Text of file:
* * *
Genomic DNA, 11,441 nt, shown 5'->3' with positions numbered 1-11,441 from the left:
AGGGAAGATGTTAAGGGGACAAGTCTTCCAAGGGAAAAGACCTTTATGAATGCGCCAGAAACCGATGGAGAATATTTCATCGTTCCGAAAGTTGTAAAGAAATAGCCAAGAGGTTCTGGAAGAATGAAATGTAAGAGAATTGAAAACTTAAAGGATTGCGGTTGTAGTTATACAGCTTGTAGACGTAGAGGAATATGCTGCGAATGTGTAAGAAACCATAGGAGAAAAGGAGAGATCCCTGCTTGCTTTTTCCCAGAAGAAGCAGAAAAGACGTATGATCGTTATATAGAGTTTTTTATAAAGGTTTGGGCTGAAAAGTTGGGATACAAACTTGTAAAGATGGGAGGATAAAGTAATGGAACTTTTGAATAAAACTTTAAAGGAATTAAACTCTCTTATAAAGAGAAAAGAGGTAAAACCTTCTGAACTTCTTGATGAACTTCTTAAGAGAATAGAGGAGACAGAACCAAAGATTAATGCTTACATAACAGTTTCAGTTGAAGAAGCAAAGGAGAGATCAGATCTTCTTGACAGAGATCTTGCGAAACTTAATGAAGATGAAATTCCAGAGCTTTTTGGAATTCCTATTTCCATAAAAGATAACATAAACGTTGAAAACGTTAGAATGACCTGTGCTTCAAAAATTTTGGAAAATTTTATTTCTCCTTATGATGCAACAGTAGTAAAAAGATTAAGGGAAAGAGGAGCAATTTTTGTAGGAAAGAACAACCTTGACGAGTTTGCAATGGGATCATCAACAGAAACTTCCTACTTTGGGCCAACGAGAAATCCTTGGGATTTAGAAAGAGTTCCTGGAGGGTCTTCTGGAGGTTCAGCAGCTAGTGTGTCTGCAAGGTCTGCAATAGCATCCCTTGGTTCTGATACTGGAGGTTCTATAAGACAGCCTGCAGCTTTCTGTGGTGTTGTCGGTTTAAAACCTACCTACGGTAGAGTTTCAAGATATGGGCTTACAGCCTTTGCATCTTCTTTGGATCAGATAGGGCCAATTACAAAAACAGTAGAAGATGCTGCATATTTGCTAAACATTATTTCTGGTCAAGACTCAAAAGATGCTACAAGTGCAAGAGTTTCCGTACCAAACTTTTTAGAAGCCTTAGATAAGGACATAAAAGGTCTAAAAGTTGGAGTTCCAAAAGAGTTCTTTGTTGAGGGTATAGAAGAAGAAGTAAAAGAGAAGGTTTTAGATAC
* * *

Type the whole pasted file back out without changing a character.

Genomic DNA, 11,441 nt, shown 5'->3' with positions numbered 1-11,441 from the left:
AGGGAAGATGTTAAGGGGACAAGTCTTCCAAGGGAAAAGACCTTTATGAATGCGCCAGAAACCGATGGAGAATATTTCATCGTTCCGAAAGTTGTAAAGAAATAGCCAAGAGGTTCTGGAAGAATGAAATGTAAGAGAATTGAAAACTTAAAGGATTGCGGTTGTAGTTATACAGCTTGTAGACGTAGAGGAATATGCTGCGAATGTGTAAGAAACCATAGGAGAAAAGGAGAGATCCCTGCTTGCTTTTTCCCAGAAGAAGCAGAAAAGACGTATGATCGTTATATAGAGTTTTTTATAAAGGTTTGGGCTGAAAAGTTGGGATACAAACTTGTAAAGATGGGAGGATAAAGTAATGGAACTTTTGAATAAAACTTTAAAGGAATTAAACTCTCTTATAAAGAGAAAAGAGGTAAAACCTTCTGAACTTCTTGATGAACTTCTTAAGAGAATAGAGGAGACAGAACCAAAGATTAATGCTTACATAACAGTTTCAGTTGAAGAAGCAAAGGAGAGATCAGATCTTCTTGACAGAGATCTTGCGAAACTTAATGAAGATGAAATTCCAGAGCTTTTTGGAATTCCTATTTCCATAAAAGATAACATAAACGTTGAAAACGTTAGAATGACCTGTGCTTCAAAAATTTTGGAAAATTTTATTTCTCCTTATGATGCAACAGTAGTAAAAAGATTAAGGGAAAGAGGAGCAATTTTTGTAGGAAAGAACAACCTTGACGAGTTTGCAATGGGATCATCAACAGAAACTTCCTACTTTGGGCCAACGAGAAATCCTTGGGATTTAGAAAGAGTTCCTGGAGGGTCTTCTGGAGGTTCAGCAGCTAGTGTGTCTGCAAGGTCTGCAATAGCATCCCTTGGTTCTGATACTGGAGGTTCTATAAGACAGCCTGCAGCTTTCTGTGGTGTTGTCGGTTTAAAACCTACCTACGGTAGAGTTTCAAGATATGGGCTTACAGCCTTTGCATCTTCTTTGGATCAGATAGGGCCAATTACAAAAACAGTAGAAGATGCTGCATATTTGCTAAACATTATTTCTGGTCAAGACTCAAAAGATGCTACAAGTGCAAGAGTTTCCGTACCAAACTTTTTAGAAGCCTTAGATAAGGACATAAAAGGTCTAAAAGTTGGAGTTCCAAAAGAGTTCTTTGTTGAGGGTATAGAAGAAGAAGTAAAAGAGAAGGTTTTAGATAC